When school is in session in Brownstown, a caution sign is placed in the middle of North Walnut Street to slow traffic down near the middle school.
Many students use that crosswalk to go to and from school, and some parents park their vehicle in the area to pick their child up from school.
Town officials wanted to make that area safer, and an opportunity arose to make it happen.
In 2016, a $1.15 million obesity prevention grant from the Centers for Disease Control and Prevention was awarded to Jackson and Lawrence counties since they had the highest obesity rates in the state.
Kris Darlage Meyer, healthy community champion for the grant and an educator with Purdue Extension Jackson County, encouraged local officials to come up with projects, determine estimated costs and submit their proposals by July 1 to have a chance to receive money to cover needed materials.
Brownstown did that and now is gathering the materials to make the crosswalk more visible.
Councilman Gregg Goshorn said curb extensions will come out on both sides of the street that will result in vehicles going slower through the area.
Goshorn is working with Dale Shelton, the town’s street superintendent, to complete the work soon. Projects have to be completed, photographed and reported by late August. The two-year grant runs out in October.
The town hopes to get a group of students from the middle or high school to paint a design between the lines of the crosswalk.
“That way, they can kind of take ownership of it,” Councilman Mark Reynolds said.
In early March, Mark Fenton, a public health, planning and transportation consultant from Massachusetts, was invited by the Healthy Jackson County coalition to spend a couple of days discussing possible sidewalk and crosswalk improvements in Brownstown, Crothersville and Seymour.
In Brownstown, one of the areas of focus was crosswalks around the middle school. Police Chief Tom Hanner, who is on the town’s Safe Routes to School committee with Goshorn, expressed the need for curb extensions and painted crosswalks and signage on Walnut Street.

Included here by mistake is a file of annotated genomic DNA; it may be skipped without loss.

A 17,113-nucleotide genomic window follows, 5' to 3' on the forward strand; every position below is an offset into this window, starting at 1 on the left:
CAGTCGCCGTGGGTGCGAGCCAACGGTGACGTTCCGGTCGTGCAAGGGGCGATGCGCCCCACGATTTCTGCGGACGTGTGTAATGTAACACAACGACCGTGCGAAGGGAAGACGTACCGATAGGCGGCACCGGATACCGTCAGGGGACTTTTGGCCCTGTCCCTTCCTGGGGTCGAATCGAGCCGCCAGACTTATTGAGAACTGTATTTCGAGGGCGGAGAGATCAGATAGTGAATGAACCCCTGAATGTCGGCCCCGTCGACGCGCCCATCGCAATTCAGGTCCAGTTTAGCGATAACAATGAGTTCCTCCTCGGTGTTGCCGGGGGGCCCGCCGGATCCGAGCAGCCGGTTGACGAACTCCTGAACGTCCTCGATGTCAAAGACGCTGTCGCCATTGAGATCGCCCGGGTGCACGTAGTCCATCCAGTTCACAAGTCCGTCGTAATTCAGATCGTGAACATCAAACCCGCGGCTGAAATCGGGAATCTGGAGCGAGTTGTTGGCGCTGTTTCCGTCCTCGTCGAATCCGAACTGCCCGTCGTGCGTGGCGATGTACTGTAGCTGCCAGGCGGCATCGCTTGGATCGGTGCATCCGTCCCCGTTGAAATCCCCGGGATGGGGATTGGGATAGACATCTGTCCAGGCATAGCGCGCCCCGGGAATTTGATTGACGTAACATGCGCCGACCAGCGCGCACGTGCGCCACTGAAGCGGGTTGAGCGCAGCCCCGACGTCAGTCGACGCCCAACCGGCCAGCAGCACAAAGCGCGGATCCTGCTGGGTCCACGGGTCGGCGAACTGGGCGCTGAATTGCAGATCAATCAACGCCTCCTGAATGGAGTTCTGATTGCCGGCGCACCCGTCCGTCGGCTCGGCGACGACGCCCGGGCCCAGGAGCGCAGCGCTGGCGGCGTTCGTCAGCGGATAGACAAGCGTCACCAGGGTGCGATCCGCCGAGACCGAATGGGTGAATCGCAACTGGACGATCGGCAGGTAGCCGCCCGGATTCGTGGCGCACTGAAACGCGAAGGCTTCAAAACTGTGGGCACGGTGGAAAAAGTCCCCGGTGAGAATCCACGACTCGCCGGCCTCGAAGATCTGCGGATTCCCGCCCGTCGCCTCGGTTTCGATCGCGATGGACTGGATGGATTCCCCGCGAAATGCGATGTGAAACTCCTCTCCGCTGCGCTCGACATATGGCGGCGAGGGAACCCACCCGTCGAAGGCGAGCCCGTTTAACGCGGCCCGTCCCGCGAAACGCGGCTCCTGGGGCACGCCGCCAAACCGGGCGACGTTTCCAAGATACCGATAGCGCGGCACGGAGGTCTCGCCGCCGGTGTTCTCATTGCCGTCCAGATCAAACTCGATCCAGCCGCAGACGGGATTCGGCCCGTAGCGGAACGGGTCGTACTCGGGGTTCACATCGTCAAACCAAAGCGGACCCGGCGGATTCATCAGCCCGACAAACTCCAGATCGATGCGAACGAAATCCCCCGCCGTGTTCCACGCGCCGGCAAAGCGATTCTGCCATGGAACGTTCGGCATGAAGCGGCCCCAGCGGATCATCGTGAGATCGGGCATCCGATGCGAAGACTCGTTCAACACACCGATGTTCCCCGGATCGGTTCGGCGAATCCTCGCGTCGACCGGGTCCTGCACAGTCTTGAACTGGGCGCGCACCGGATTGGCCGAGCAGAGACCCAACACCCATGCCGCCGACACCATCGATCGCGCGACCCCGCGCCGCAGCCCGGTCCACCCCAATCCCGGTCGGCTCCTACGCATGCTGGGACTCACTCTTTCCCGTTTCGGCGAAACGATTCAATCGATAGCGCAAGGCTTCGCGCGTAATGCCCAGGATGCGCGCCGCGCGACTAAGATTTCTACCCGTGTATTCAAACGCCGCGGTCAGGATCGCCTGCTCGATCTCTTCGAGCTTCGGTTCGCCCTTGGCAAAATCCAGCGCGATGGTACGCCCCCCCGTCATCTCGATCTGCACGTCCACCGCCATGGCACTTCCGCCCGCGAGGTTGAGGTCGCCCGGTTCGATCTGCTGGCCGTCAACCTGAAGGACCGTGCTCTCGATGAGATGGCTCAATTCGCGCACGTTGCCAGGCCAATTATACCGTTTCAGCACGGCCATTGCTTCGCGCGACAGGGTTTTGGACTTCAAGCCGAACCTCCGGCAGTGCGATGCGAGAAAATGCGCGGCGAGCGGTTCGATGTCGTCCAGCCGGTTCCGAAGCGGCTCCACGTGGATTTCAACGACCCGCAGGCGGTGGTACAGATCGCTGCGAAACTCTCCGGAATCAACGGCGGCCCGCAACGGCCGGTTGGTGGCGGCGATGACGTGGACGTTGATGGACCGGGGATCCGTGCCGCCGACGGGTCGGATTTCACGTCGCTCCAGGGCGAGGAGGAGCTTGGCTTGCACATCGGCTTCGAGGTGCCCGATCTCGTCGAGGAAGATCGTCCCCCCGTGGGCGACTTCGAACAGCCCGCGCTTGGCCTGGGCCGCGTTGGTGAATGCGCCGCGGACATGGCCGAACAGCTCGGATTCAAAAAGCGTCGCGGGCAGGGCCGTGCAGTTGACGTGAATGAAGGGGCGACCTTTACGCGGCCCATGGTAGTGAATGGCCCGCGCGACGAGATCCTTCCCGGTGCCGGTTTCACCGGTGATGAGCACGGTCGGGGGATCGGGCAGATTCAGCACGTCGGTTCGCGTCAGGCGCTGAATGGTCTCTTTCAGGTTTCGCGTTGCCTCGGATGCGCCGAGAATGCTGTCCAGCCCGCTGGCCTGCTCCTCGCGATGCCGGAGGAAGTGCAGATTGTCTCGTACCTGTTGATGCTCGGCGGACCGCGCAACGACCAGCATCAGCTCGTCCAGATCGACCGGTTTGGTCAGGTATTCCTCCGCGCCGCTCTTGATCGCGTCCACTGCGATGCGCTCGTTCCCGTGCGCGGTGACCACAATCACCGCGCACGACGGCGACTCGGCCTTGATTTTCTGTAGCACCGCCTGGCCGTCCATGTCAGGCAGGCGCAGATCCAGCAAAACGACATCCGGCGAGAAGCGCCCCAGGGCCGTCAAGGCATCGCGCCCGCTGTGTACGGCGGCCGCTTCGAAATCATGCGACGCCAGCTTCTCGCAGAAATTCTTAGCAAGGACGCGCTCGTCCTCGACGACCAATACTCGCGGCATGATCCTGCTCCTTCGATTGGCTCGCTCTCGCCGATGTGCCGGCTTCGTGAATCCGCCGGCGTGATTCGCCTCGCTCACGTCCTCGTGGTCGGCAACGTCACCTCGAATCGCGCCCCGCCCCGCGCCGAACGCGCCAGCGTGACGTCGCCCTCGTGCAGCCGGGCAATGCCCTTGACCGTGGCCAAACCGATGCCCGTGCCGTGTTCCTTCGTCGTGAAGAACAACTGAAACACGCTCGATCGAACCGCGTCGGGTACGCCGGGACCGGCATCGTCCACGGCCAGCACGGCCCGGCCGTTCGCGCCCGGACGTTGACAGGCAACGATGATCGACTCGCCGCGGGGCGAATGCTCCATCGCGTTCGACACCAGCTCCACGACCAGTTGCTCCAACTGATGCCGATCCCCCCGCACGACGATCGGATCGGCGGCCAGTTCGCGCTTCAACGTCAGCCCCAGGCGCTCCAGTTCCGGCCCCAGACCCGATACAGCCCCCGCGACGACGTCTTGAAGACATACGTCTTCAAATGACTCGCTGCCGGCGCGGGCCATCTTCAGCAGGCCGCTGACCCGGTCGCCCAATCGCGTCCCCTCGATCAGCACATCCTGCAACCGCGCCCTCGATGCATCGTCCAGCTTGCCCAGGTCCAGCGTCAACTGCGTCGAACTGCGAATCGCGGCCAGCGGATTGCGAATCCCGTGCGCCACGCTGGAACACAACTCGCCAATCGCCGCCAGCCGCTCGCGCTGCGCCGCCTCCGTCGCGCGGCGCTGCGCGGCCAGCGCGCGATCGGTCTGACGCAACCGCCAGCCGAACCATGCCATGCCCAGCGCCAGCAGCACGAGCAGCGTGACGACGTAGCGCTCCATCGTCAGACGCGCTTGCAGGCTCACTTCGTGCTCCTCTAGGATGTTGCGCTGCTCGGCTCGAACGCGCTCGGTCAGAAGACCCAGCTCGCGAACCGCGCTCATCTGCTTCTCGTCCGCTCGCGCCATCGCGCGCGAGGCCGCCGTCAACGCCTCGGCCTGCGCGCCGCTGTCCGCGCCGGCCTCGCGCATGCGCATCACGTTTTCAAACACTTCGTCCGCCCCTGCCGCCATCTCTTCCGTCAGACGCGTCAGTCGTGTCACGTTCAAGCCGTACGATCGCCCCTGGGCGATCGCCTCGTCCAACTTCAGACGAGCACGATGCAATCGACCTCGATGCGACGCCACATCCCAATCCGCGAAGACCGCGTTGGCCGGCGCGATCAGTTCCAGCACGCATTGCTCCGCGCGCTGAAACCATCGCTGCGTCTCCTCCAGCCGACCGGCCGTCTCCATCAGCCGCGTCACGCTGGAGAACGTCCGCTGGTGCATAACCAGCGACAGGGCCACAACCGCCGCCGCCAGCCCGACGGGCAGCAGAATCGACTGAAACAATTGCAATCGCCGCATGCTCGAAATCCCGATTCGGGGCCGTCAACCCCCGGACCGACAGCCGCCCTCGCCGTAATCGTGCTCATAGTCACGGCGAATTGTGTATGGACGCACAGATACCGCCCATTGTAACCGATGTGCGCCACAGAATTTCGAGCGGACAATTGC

Hanner also said he would like to slow traffic down on Bloomington Road on the other side of the middle school. He said some motorists, mostly from out of town, use that road as a shortcut to avoid the stoplights on U.S. 50.
One option includes building up an area with a crosswalk and landscaping so traffic has to slow down.
The portions of Walnut Street and Bloomington Road near the school are school zones with 20 mph speed limits.
The Safe Routes to School committee also has talked about making safe walking and biking pathways from the middle school to the high school and from the downtown to the schools.
The group also is working on trying to get another way in and out of the elementary school. Currently, the only road available is Base Road. The idea is to connect Base Road to Steinkamp Street in the Lucas-Ackerman housing addition.
Goshorn said another idea is a biking or walking path and a crosswalk along Elm Street near the high school. That area gets congested during Friday night home football games, and kids often walk across the street to play at Lutheran Central School.
The town council is researching ways to make that area safer, including possibly restricting hours of when vehicles could be parked along Elm Street.
The council plans to discuss options at upcoming meetings, which are at 6 p.m. on the first and third Mondays of each month at the town hall.